2017 Our Wishes 10 episodes TV Drama series; an African perspective on the first encounter between Cameroonian chiefs and the Germans around the signature of the treaty that will make Cameroon a German colony just before the Berlin conference of 1884.
2017 Miraculous Weapons (in Post-production) The story of three women in the middle of the sixties in a State called Free State find themselves around a man on death row. One arrives from Europe after few letters with man to support him, another is the wife of the man running a Bed and Breakfast next to the prison, and the last one teaches French courses in the prison.
Activities as Lecturer
1998 Film Lecturer at Virginia Tech in Blacksburg VA – Production workshop “Theatre and New Visual Media”
2000-2001 Film Lecturer at University of North Carolina at Chapel Hill in the Communication Department Video Production class “From the idea till the final film”
2003 Film Lecturer at Duke University in the Film & Video Program of the Literature Department – Video Production class “ What Films are Made of”
2008 Welcome to Applied Fiction, Framwork New-York
2014 View From Africa – heinrich Boll Stiftung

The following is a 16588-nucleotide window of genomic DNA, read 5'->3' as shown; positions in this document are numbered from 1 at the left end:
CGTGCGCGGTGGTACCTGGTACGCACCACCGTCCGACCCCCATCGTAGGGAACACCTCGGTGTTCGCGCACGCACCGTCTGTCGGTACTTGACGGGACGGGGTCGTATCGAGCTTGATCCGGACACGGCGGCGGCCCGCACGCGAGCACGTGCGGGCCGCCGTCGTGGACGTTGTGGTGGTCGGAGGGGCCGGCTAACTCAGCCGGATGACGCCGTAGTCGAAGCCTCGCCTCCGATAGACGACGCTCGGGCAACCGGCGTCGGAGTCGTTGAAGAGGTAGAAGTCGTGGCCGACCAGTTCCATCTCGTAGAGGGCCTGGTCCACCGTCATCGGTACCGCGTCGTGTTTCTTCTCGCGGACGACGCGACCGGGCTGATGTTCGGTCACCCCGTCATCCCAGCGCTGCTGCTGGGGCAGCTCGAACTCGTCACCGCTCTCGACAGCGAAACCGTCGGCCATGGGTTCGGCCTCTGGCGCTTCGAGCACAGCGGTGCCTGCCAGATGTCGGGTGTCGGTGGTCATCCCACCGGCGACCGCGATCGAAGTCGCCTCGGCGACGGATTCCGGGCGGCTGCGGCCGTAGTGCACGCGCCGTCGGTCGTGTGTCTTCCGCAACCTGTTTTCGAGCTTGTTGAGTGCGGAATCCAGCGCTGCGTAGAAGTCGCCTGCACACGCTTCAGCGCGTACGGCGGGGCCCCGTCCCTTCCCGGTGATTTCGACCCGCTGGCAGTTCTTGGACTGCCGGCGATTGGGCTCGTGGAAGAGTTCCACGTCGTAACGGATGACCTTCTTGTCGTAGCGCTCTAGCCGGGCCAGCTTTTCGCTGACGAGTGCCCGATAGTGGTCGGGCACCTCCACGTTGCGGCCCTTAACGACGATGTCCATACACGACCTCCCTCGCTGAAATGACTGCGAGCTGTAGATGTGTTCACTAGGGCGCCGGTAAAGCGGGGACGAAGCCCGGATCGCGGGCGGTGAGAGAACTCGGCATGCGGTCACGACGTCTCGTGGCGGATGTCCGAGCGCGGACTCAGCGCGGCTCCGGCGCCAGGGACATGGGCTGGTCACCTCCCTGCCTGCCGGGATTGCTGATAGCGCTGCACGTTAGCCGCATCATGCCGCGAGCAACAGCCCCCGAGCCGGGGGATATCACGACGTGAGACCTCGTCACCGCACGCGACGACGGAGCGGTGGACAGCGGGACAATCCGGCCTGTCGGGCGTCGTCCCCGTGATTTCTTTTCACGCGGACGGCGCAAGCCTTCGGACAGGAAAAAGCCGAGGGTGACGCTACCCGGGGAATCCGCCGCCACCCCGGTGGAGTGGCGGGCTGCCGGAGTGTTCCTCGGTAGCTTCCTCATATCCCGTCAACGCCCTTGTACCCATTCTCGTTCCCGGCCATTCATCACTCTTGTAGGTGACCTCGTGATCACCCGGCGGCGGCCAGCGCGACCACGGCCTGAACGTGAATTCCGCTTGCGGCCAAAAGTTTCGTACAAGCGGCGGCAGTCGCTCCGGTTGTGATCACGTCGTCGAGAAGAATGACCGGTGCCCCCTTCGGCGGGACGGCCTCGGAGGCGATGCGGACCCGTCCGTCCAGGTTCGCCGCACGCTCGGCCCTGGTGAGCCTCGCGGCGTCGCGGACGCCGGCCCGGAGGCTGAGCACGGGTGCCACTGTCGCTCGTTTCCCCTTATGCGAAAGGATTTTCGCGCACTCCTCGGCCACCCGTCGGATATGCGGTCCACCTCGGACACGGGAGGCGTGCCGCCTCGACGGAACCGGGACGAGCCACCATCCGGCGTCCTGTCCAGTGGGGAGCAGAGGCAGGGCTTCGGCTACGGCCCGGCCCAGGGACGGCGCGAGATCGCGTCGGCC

May 2016 Haunted by the future , Kerber-Berlin
2009 Africa for the Future, Dagan-Paris
2017 Cineaste sans Camera (not published)
2017 Healing Cinema (not published)
Jean-Pierre Bekolo is President and a founding member of the World Cinema Alliance e.V. (along with Francesco Maseli assistant of Visconti) He has been dividing his time between the USA, France, Germany, South Africa and Cameroon.
He was until Feb.2015 a fellow of the Artists Program at the German Academic Exchange Service (DAAD) in Berlin. He just won the 2015 Prince Claus Award.
2017 – Miraculous Weapons
2017 – Afrique, la Pensée en Mouvement Part I and II 1h44 - 1h37 Les Ateliers de Dakar 2016
2017 – Our Wishes -. - 10 episodes of 26min. video installation part of the Conundrum of Imagination at the Leopold Museum Vienna, WienerFest Wochen Performeum.
2016 – Naked Reality -62min. - Science-fiction